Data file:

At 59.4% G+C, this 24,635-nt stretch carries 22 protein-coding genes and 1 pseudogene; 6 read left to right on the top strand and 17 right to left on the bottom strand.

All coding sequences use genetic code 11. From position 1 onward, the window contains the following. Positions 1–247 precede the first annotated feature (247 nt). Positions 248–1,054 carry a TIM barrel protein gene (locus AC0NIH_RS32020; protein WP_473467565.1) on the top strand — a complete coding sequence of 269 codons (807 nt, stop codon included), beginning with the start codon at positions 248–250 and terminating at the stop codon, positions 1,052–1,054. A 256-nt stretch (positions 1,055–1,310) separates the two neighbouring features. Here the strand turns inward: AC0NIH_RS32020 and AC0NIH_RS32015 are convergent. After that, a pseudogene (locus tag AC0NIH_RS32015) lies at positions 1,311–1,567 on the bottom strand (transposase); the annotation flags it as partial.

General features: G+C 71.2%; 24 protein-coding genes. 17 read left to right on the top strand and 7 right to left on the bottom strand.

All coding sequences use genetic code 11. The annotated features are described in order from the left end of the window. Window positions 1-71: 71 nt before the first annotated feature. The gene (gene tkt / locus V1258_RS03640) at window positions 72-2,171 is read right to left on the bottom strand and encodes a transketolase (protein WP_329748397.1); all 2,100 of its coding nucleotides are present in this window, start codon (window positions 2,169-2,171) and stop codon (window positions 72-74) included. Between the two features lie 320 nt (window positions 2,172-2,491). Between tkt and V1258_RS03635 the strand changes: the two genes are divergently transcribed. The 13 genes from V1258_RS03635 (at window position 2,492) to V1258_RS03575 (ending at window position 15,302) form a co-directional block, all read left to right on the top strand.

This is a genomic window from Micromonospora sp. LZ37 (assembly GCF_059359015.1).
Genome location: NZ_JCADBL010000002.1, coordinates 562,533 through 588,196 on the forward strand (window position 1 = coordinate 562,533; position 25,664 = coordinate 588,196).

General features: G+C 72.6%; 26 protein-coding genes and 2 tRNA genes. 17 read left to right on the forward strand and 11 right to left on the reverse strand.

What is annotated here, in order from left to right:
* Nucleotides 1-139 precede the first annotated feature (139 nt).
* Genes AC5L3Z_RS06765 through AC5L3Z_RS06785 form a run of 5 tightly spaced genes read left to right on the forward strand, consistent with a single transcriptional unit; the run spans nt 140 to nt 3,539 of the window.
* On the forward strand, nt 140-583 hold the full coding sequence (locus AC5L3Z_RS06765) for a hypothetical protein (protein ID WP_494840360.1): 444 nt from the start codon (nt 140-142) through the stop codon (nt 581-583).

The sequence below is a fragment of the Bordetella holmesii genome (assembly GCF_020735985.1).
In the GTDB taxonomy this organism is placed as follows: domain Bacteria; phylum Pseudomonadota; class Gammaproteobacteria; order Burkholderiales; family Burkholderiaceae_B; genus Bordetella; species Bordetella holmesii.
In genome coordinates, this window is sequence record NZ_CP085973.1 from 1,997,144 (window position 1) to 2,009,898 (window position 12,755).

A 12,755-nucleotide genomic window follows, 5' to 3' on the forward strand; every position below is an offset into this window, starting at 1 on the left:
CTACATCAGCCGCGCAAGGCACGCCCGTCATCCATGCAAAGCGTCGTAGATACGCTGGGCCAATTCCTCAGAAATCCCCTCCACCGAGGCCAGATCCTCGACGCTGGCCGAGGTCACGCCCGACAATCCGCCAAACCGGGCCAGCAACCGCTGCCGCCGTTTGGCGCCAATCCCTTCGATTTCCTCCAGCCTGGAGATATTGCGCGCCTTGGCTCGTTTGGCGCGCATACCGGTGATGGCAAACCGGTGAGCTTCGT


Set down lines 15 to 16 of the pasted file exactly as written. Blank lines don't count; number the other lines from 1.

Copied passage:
A 12,755-nucleotide genomic window follows, 5' to 3' on the forward strand; every position below is an offset into this window, starting at 1 on the left:
CTACATCAGCCGCGCAAGGCACGCCCGTCATCCATGCAAAGCGTCGTAGATACGCTGGGCCAATTCCTCAGAAATCCCCTCCACCGAGGCCAGATCCTCGACGCTGGCCGAGGTCACGCCCGACAATCCGCCAAACCGGGCCAGCAACCGCTGCCGCCGTTTGGCGCCAATCCCTTCGATTTCCTCCAGCCTGGAGATATTGCGCGCCTTGGCTCGTTTGGCGCGCATACCGGTGATGGCAAACCGGTGAGCTTCGT